Health professional schools will consider your cumulative GPA in their evaluation of you as an applicant, however, they will often use your science GPA when critically examining your competitiveness in their program. So now that you know what your science GPA is, how do you calculate it?
How to Calculate my GPA
Although tedious at first, knowing your science GPA will be an important step in preparing and applying to a health professional program in the future. A good resource to have saved on your home computer is the AAMC GPA Calculator. You can download this excel calculator by clicking on the link or by clicking on the screenshot to the right. This calculator is designed to do the GPA calculations for you in order to have an accurate cumulative and BCPM GPA both by quarter and overall. Please remember that not all health professions use the BCPM classification model. Refer to the links at the bottom of this page to find out how the health profession you are interested classifies "science classes."
Do I have a Competitive GPA?
Now that you know the differences between commonly used GPAs and you have calculated your own with the assistance of a GPA calculator,are you still a competitive student for a health professional program. The answer to that questions is complicated and cannot be answered so directly. Health professional schools release the average GPAs of students who matriculate (are accepted) into their programs. Using these averages can be helpful in giving a general idea of what a competitive GPA is, however, being competitive is determined by many more factors then just a GPA. Being involved in extracurricular activities, being involved in clinical experiences, having research experience, coming from a disadvantaged background, and your standardized test scores (MCAT, PCAT, DAT, OAT, GRE, etc.) are just a few of the factors taken into consideration while assessing a student. If you would like to see if you are a competitive student for a particular health professional school,please schedule an appointment with an HPAC advisor and bring your calculated cumulative and science GPA as well as a list of any activities that you have been involved in while a student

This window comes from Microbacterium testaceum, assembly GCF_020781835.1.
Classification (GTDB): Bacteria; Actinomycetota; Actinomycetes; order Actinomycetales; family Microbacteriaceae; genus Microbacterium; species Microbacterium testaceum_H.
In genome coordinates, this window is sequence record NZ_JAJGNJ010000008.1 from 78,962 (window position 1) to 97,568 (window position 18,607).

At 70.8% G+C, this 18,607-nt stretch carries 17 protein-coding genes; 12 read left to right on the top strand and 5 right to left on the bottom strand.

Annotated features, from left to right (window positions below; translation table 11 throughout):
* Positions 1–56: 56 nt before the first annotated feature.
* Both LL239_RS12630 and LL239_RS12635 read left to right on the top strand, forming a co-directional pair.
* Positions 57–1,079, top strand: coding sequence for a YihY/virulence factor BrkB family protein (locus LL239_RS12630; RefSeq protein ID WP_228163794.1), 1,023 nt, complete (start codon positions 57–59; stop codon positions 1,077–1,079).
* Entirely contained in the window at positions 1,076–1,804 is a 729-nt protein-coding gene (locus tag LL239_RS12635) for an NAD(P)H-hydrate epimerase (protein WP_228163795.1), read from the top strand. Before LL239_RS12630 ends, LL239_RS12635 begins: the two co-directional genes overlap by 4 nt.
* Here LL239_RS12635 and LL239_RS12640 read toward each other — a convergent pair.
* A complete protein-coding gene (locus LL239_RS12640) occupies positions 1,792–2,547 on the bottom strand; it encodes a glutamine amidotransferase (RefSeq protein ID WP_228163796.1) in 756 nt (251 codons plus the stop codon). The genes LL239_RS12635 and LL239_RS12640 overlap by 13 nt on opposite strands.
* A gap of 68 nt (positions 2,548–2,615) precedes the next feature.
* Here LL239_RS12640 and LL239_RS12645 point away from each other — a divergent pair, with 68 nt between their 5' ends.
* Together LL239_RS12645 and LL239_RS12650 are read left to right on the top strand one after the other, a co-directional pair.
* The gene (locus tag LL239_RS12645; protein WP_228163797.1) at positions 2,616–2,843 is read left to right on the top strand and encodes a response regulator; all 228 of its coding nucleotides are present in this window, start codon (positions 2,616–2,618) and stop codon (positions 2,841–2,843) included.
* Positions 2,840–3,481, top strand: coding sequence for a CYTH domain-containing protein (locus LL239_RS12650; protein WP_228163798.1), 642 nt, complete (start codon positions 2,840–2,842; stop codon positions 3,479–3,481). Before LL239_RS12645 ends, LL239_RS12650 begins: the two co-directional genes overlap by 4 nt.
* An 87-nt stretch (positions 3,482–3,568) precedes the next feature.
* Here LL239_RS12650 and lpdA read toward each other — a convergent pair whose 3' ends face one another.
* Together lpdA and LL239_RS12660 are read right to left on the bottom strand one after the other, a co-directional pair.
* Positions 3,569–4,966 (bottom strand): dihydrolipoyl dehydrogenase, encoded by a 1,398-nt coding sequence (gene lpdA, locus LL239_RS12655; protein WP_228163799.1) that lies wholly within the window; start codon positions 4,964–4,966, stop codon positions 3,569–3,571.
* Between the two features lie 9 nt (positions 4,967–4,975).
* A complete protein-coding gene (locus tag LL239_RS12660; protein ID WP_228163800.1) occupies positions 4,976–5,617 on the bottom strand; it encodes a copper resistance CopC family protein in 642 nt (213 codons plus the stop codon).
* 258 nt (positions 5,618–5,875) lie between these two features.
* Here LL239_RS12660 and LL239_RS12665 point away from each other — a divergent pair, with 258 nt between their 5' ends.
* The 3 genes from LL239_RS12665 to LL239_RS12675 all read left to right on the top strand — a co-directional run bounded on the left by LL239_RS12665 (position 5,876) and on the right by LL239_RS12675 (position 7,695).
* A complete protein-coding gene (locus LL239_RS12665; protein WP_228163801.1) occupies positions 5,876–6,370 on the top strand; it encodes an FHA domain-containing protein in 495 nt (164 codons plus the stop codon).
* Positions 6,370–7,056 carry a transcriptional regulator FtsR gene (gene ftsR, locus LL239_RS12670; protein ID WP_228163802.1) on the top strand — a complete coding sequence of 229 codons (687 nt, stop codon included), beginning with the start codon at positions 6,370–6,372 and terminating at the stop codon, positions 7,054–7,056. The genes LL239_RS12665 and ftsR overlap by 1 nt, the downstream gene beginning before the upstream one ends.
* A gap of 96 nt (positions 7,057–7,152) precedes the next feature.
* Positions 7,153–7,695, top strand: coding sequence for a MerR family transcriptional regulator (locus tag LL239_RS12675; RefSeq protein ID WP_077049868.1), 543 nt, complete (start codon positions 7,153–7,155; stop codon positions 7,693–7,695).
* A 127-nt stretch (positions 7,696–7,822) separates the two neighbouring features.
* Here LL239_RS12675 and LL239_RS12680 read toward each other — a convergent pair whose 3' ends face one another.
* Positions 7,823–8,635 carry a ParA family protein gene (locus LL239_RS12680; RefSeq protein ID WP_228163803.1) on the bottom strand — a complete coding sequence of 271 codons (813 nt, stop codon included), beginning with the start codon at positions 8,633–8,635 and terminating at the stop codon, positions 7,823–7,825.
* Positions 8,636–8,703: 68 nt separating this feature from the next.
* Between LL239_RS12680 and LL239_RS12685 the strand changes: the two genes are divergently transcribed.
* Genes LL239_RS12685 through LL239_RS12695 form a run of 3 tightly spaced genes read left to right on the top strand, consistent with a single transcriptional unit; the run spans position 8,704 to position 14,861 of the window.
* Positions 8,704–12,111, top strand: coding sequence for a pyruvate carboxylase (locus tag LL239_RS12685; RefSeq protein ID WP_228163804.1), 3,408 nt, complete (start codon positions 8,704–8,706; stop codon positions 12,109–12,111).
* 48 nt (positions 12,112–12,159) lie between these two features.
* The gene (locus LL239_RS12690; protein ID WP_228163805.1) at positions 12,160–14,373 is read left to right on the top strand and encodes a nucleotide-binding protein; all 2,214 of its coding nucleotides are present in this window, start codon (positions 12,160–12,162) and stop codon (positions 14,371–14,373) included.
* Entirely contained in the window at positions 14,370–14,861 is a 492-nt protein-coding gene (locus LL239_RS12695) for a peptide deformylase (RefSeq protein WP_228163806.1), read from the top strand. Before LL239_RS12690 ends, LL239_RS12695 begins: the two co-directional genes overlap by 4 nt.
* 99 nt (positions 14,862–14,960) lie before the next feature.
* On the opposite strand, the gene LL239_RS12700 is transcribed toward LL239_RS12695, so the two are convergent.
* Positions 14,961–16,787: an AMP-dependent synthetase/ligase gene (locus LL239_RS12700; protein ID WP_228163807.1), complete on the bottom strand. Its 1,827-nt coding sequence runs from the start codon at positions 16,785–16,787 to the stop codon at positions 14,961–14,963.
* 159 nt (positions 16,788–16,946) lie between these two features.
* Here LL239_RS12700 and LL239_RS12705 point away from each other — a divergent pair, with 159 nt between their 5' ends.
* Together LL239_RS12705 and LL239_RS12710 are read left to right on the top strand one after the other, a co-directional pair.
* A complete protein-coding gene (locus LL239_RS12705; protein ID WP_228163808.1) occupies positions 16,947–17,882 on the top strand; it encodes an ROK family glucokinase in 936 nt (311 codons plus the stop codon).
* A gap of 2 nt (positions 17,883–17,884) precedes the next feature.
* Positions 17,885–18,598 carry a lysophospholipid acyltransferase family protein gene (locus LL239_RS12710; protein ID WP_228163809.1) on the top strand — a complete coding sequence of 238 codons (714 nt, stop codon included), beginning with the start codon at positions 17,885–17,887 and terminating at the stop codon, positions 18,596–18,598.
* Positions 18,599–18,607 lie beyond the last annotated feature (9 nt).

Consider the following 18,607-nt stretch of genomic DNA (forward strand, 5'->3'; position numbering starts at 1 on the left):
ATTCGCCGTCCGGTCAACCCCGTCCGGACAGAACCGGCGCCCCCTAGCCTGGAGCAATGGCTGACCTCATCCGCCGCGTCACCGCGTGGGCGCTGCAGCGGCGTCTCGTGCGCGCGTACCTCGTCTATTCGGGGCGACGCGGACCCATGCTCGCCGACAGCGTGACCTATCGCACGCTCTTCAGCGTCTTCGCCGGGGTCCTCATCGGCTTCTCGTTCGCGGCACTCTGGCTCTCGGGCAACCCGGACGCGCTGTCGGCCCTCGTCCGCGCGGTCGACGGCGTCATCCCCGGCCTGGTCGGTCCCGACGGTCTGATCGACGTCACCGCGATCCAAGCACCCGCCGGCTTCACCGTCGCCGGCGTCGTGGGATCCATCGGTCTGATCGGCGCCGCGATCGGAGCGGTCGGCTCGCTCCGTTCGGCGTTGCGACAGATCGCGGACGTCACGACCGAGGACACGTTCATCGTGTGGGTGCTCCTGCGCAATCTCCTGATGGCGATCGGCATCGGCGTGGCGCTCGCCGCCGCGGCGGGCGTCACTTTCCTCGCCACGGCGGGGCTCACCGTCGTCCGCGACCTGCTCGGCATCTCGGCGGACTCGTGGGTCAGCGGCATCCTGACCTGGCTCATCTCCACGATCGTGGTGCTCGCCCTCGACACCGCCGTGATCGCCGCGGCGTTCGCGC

For more questions about GPAs or their calculations, please contact the HPAC office. We are located in Rivera Library B3.
- AAMC GPA Calculator
- Microsoft Office with Excel is required to use this calculator; available for free download to UCR students at: mysoftware.ucr.edu
What courses are considered science?
- AMCAS (MD)
- AACOMAS (DO)
- CASPA (PA)
- PharmCAS (PharmD)
- AADSAS (DDS)
- OptomCAS (OD)
- PTCAS (DPT)
- AACPMAS (DPM)
- VMCAS (DVM)
- OTCAS (OT)
- SOPHAS (MPH)
Finding Your Path to a Health Professional School
The path students take to health professional school can be as unique and dynamic as the students who are applying themselves. Although there are a few common paths that many students take, the route and rate of how students prepare and apply is completely determined by the student's personal journey and experiences. Below is a general flowchart of what many medical students go through while preparing throughout college. Please use this reference, and others like it, as a general guideline for major milestones; however, do not worry if your own experiences vary slightly. Our professional advisors and peer mentors are available to work with students on their own personal journey to health professional school whether they apply directly out of UC Riverside or they take a more individualized route.